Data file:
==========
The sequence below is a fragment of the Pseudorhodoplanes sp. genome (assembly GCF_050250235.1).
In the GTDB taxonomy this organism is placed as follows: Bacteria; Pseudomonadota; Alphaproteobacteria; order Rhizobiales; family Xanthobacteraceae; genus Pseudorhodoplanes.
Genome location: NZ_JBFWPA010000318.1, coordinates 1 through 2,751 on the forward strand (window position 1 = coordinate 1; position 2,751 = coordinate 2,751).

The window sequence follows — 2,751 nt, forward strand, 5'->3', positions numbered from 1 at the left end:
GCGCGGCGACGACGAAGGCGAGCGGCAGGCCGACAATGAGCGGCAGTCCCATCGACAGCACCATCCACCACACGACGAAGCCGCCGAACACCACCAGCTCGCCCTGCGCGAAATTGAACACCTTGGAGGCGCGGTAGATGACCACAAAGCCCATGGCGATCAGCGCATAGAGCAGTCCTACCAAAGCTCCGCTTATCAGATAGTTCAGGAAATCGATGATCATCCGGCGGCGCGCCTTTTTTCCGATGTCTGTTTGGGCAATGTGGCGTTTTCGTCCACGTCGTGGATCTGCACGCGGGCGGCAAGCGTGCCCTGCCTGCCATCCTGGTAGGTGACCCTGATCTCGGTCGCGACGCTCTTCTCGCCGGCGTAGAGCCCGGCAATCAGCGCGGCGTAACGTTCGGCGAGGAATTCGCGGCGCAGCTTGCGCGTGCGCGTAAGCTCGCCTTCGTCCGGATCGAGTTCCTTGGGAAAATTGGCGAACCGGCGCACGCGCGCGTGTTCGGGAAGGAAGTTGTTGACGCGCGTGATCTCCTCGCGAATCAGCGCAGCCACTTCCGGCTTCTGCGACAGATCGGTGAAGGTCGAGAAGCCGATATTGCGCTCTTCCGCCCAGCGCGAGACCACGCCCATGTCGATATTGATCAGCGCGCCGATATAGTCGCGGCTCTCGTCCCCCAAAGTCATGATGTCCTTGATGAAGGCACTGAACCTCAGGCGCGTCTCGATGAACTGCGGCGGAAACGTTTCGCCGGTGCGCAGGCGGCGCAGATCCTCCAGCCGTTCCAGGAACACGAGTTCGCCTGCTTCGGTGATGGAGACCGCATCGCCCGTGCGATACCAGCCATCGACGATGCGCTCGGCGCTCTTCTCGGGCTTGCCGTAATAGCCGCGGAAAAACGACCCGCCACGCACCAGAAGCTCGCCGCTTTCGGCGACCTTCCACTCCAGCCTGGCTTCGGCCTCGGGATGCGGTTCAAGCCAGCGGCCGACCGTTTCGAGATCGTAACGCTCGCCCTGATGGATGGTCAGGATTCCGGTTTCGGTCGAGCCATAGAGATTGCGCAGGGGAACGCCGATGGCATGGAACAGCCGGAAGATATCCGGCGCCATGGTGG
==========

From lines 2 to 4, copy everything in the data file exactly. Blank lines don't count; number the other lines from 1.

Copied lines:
In the GTDB taxonomy this organism is placed as follows: Bacteria; Pseudomonadota; Alphaproteobacteria; order Rhizobiales; family Xanthobacteraceae; genus Pseudorhodoplanes.
Genome location: NZ_JBFWPA010000318.1, coordinates 1 through 2,751 on the forward strand (window position 1 = coordinate 1; position 2,751 = coordinate 2,751).

The window sequence follows — 2,751 nt, forward strand, 5'->3', positions numbered from 1 at the left end: